Egalitarianism In Anthony Cohen's Symbolic Construction Of Community

1585 Words7 Pages

Anthony Cohen, social anthropologist first introduced his idea of symbolic construction of community in 1985. In this book, Cohen looks at community, and the lack of a proper definition for this. He also takes a close look at boundaries, and how they in turn form communities. Cohen also examines symbols along with many other crucial aspects on this topic. Cohen uses the Chicago School experiment to reinforce these ideas, and he dispels some myths about the experiment. Community, has many meanings. The definition I think most appropriate to this essay would be ‘A reasonable interpretation of the word’s use would seem to imply two related suggestions: that the members of a group of people (a) have something in common with each other, which (b) distinguishes them in a significant way from the members of other putative groups. ‘Community’ thus seems to imply simultaneously both similarity and difference.’ (Cohen, 1985, p. 12) Cohen views community as a system of values, norms and moral codes. Community offers us a sense of individuality among a group of members. Cohen emphasises the structural model of community as a social organisation, which is our primary social outlet. As Cohen says, community is ‘their most fundamental and most substantial experience …show more content…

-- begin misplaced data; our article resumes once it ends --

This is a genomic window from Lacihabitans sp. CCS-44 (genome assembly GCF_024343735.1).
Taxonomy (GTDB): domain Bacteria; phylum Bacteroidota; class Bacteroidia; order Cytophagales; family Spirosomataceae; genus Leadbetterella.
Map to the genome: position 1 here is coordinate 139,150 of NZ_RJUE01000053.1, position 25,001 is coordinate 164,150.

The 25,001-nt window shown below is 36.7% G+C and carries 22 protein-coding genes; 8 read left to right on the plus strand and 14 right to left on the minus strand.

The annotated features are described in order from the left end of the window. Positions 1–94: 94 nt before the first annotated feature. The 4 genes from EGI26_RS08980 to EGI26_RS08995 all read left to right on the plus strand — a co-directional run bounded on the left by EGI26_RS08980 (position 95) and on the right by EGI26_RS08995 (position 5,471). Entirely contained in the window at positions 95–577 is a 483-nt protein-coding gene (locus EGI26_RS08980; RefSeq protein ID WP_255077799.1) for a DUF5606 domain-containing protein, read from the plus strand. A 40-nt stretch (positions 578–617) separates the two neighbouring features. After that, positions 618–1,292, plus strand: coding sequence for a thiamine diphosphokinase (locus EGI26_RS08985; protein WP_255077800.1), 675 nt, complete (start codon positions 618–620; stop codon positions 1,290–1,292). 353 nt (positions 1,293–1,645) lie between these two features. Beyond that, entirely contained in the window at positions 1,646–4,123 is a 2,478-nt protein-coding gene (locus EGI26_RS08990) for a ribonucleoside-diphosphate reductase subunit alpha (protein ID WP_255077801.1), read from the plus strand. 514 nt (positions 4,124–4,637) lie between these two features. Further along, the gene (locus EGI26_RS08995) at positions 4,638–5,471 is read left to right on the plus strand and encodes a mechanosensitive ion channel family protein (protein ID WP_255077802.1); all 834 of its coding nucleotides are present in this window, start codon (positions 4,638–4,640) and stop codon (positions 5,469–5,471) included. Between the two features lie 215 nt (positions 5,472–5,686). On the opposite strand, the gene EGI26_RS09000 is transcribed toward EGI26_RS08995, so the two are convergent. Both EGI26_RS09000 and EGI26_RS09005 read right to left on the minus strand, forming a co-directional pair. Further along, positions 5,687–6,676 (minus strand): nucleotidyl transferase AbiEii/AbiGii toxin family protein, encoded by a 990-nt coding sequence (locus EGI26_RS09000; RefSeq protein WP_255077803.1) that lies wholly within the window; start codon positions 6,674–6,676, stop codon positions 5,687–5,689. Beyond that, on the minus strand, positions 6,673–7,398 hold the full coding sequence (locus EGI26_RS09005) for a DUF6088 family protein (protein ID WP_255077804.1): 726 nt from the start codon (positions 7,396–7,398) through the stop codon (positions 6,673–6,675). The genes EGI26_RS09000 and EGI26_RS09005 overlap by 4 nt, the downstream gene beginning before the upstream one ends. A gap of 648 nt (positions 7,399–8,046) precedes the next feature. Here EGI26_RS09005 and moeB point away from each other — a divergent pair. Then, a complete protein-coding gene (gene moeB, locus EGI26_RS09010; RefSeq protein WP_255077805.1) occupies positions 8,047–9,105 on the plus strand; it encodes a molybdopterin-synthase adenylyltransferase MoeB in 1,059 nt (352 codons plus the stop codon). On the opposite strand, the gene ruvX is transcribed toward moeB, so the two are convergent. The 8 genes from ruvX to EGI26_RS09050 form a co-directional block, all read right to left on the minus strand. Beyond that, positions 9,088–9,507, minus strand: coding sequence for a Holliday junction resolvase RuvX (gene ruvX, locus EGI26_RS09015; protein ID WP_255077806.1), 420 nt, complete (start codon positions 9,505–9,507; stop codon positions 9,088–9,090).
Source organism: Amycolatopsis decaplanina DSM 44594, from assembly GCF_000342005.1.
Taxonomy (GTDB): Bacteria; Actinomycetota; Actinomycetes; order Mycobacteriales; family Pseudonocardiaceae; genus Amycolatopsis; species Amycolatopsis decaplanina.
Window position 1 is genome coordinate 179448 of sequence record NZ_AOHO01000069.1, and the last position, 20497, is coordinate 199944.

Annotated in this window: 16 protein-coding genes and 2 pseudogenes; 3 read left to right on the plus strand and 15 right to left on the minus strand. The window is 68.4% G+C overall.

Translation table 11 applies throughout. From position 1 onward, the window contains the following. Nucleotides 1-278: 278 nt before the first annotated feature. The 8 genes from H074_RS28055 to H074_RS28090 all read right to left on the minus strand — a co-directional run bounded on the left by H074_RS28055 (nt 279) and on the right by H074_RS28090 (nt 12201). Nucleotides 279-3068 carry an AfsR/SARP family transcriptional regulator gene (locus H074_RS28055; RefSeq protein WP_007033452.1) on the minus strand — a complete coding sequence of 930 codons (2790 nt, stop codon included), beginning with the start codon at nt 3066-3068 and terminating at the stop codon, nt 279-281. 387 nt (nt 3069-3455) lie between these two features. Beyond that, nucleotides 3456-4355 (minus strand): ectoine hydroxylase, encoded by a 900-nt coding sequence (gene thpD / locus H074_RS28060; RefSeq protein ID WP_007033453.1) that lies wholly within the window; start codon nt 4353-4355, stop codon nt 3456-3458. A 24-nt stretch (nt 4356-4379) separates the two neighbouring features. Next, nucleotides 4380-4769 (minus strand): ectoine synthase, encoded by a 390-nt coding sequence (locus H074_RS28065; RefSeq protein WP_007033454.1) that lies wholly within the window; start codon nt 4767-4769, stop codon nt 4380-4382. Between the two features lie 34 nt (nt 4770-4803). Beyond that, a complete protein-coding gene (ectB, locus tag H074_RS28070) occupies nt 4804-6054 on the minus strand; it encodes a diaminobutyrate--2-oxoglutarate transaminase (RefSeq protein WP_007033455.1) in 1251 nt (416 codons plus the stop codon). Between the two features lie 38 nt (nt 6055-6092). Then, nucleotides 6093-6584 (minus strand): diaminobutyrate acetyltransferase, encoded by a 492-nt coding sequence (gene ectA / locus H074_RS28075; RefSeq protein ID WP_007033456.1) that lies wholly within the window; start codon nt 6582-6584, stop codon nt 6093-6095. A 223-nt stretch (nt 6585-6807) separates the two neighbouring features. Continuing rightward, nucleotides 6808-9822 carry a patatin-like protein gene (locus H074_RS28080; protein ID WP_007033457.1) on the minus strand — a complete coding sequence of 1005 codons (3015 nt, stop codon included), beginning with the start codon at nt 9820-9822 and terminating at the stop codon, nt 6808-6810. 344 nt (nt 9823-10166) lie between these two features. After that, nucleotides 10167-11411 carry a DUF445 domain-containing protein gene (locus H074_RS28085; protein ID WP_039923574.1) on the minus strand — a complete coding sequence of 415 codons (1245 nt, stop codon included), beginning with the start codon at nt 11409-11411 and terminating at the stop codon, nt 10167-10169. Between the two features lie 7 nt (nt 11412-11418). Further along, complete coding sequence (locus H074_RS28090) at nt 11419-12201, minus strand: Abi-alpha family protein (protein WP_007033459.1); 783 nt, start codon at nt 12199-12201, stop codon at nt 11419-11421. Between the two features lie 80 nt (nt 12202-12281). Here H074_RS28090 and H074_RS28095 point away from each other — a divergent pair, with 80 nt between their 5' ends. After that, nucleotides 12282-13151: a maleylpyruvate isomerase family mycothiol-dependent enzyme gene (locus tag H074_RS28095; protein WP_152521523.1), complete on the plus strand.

This is the unqualified attribution of egalitarianism to a community generally results from mistaking the absence of structures of differentiation – say, class, or formal hierarchies of power and authority –for the apparent absence of differentiation as such. How people mark out and recognize status may often be concealed from the superficial ethnographer, masked as they often are, beneath protestations of equality and the paucity of institutional expressions of inequality. This correlates to Durkheim’s work, ‘it is clear that he did not see mechanic and organic solidarities as historically incompatible, but, rather, as contrasted tendencies within society at any one time.’ (Cohen,

Open Document